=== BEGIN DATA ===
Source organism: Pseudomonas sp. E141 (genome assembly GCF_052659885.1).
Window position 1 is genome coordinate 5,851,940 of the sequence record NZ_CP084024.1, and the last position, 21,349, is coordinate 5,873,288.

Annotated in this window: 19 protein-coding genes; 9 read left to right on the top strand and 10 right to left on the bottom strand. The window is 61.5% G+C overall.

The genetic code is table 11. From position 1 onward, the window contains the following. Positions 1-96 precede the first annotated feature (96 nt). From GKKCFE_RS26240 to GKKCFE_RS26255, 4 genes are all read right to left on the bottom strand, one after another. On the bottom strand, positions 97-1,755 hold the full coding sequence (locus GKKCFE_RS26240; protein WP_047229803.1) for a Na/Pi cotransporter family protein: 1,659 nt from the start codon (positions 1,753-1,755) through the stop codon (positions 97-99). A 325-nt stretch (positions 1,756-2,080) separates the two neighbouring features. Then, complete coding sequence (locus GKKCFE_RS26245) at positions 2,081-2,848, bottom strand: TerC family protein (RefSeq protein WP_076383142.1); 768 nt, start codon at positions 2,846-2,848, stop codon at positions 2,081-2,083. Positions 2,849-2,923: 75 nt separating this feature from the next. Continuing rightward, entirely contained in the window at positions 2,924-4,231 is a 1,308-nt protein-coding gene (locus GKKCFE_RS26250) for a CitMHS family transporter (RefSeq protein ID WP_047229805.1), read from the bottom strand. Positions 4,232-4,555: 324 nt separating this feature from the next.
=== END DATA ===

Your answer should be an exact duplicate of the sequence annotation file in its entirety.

Source organism: Pseudomonas sp. E141 (genome assembly GCF_052659885.1).
Window position 1 is genome coordinate 5,851,940 of the sequence record NZ_CP084024.1, and the last position, 21,349, is coordinate 5,873,288.

Annotated in this window: 19 protein-coding genes; 9 read left to right on the top strand and 10 right to left on the bottom strand. The window is 61.5% G+C overall.

The genetic code is table 11. From position 1 onward, the window contains the following. Positions 1-96 precede the first annotated feature (96 nt). From GKKCFE_RS26240 to GKKCFE_RS26255, 4 genes are all read right to left on the bottom strand, one after another. On the bottom strand, positions 97-1,755 hold the full coding sequence (locus GKKCFE_RS26240; protein WP_047229803.1) for a Na/Pi cotransporter family protein: 1,659 nt from the start codon (positions 1,753-1,755) through the stop codon (positions 97-99). A 325-nt stretch (positions 1,756-2,080) separates the two neighbouring features. Then, complete coding sequence (locus GKKCFE_RS26245) at positions 2,081-2,848, bottom strand: TerC family protein (RefSeq protein WP_076383142.1); 768 nt, start codon at positions 2,846-2,848, stop codon at positions 2,081-2,083. Positions 2,849-2,923: 75 nt separating this feature from the next. Continuing rightward, entirely contained in the window at positions 2,924-4,231 is a 1,308-nt protein-coding gene (locus GKKCFE_RS26250) for a CitMHS family transporter (RefSeq protein ID WP_047229805.1), read from the bottom strand. Positions 4,232-4,555: 324 nt separating this feature from the next.